Lizzo Apologizes Update: Lizzo Gets Accused of Ableism for Lyric Choice in Latest Song “Grrrls”

UPDATE: 6/14/22 

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Lizzo responded to the rampant criticism on Twitter Monday (June 13), fuelled by her use of the word “spaz” in her new song “Grrrls,” by releasing a new version of the track that removes the word entirely.

“It’s been brought to my attention that there is a harmful word in my new song ‘GRRRLS,’” she wrote on Twitter. “Let me make one thing clear: I never want to promote derogatory language. As a fat black woman in America, I’ve had many hurtful words used against me so I overstand the power words can have (whether intentionally or in my case, unintentionally).”

She continued, “I’m proud to say there’s a new version of GRRRLS with a lyric change. This is a result of me listening and taking action. As an influential artist I’m dedicated to being part of the change I’ve been waiting to see in the world.”

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Original Post 6/13/22:

Lizzo revealed a snippet of her latest song “Grrrls” last week (June 10) to great excitement.

However, fan reaction has quickly turned negative following the full track’s release due to the fact that one of the lines contains the word “spaz.”

The full line reads: Hold my bag, bitch/ Hold my bag / Do you see this shit/ I’m a spaz / I’m about to knock somebody out/ Yo, where my best friend?/ She the only one I know to talk me off the deep end.

Fans flocked to social media over the weekend to call out the singer for her word choice saying it was derogatory towards people with disabilities and promoted ableism, defined as discrimination in favor of able-bodied people.

Twitter user @hannah_diviney spoke of her own experience with Cerebral Palsy saying, “Hey @lizzo my disability Cerebral Palsy is literally classified as Spastic Diplegia (where spasticity refers to unending painful tightness in my legs) your new song makes me pretty angry + sad. ‘Spaz’ doesn’t mean freaked out or crazy. It’s an ableist slur. It’s 2022. Do better.”

Another user, @itsme_eabha, expressed their disappointment by saying, “Nice. New @lizzo song pops up on my discover playlist, where she uses the word spaz in the first 25 seconds. Bar is truly in hell, 2022 and still asking people not to use slurs at Lizzo’s big age. #Ableism.”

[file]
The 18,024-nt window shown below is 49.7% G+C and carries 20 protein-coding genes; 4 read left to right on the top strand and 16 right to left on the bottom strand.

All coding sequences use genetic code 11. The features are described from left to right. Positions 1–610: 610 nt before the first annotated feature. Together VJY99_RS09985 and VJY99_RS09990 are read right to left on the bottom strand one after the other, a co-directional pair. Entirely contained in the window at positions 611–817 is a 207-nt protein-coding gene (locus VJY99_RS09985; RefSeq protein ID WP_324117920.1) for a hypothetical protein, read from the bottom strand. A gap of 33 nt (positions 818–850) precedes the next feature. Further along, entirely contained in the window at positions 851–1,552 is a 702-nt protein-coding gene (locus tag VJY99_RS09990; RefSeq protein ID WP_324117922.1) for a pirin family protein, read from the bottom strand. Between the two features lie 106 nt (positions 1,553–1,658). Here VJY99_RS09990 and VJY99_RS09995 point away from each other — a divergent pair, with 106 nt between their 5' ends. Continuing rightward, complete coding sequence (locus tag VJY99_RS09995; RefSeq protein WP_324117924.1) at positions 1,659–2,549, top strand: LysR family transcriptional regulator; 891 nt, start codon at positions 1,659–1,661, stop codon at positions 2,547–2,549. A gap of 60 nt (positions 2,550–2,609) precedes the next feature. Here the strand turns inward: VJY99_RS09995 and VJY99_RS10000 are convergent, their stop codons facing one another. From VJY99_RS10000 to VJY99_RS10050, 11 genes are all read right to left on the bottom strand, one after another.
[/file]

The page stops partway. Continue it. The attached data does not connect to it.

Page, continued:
https://twitter.com/itsme_eabha/status/1535619845898788867?ref_src=twsrc%5Etfw%7Ctwcamp%5Etweetembed%7Ctwterm%5E1535619845898788867%7Ctwgr%5E%7Ctwcon%5Es1_&ref_url=https%3A%2F%2Fwww.billboard.com%2Fmusic%2Fmusic-news%2Flizzo-grrrls-lyrics-backlash-abelist-slur-1235086460%2F

Elsewhere, there were calls for the “Juice” singer to remove the word altogether to keep the word out of the mainstream media while others say the song has done enough damage already and are boycotting it entirely.

The opposite reaction is slowly starting to crop up around Twitter as well, with other users saying the backlash was unwarranted. They are arguing that the word is not a widely known slur and that past uses of “spaz” have not been treated as harshly.

@jmhenner called the comments made by other Twitter users hypocritical, saying, “folks complaining about Lizzo’s ableist phrasing like “Wow she’s really deaf to our concerns. Her silence is deafening.”

Another user @@blkunicornrose argued the word is not as a widely known slur in the U.S. as it is abroad so it would track that Lizzo didn’t realize its connotation.

“Lizzo is not a ‘global artist.’ She is known globally. Huge difference. Bc Lizzo is globally popular, it does not mean that she knew that ‘spazz’ was a derogatory term. It’s not a slur in the US esp among Black ppl where Lizzo is from & lives so to assume she knew is misleading,” they wrote.

Lizzo has not yet commented on the song despite the drama across Twitter. The song will likely see a different chart placement than her previous single “About Damn Time,” which has found sweeping success around the world thanks to a viral Tik Tok dance trend. Both will feature on her forthcoming studio album, Special, slated for release on July 15 via Nice Life Recording Company/Atlantic Records.

Photo by Steve Jennings/WireImage

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